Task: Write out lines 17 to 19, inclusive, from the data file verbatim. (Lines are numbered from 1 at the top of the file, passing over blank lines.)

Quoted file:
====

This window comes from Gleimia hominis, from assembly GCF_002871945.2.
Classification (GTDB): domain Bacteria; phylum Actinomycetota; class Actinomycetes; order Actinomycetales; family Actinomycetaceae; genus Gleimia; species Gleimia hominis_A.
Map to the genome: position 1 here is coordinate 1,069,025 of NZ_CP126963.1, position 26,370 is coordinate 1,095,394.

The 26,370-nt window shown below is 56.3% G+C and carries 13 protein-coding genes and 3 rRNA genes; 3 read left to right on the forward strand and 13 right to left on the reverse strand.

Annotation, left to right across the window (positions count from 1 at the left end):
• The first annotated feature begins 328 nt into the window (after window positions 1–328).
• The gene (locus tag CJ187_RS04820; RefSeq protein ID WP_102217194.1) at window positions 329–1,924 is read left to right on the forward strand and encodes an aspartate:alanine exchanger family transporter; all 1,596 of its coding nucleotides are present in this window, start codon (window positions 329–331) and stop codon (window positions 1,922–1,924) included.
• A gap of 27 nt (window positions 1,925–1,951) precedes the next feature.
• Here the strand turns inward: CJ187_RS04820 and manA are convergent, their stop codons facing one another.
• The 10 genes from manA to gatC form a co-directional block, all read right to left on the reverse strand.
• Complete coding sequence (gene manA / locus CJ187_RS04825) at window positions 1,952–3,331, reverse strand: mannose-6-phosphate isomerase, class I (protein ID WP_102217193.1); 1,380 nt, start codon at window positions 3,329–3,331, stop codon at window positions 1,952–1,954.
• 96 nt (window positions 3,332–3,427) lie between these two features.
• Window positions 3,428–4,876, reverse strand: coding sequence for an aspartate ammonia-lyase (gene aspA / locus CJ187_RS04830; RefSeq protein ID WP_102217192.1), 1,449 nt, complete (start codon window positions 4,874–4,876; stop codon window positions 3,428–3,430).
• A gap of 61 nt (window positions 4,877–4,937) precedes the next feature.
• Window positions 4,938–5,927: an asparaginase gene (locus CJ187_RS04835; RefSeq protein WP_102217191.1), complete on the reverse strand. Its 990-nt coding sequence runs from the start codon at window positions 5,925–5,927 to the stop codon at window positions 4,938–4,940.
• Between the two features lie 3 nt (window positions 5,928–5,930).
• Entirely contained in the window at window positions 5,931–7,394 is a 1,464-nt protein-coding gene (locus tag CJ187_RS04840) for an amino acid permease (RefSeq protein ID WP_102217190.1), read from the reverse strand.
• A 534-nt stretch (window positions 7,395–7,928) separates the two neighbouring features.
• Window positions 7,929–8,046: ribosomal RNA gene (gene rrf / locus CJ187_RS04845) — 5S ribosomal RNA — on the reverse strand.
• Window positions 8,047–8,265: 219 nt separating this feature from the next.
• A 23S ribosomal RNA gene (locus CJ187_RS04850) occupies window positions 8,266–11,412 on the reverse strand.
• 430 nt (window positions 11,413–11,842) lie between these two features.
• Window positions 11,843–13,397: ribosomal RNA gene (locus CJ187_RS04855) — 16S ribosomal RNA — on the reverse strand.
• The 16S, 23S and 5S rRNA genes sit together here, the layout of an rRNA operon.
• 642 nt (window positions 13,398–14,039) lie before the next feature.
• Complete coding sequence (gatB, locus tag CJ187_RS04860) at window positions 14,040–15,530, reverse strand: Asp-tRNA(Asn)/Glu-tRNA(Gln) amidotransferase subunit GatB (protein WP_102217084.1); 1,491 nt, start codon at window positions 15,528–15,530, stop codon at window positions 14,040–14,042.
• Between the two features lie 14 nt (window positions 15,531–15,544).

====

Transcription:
• Entirely contained in the window at window positions 5,931–7,394 is a 1,464-nt protein-coding gene (locus tag CJ187_RS04840) for an amino acid permease (RefSeq protein ID WP_102217190.1), read from the reverse strand.
• A 534-nt stretch (window positions 7,395–7,928) separates the two neighbouring features.
• Window positions 7,929–8,046: ribosomal RNA gene (gene rrf / locus CJ187_RS04845) — 5S ribosomal RNA — on the reverse strand.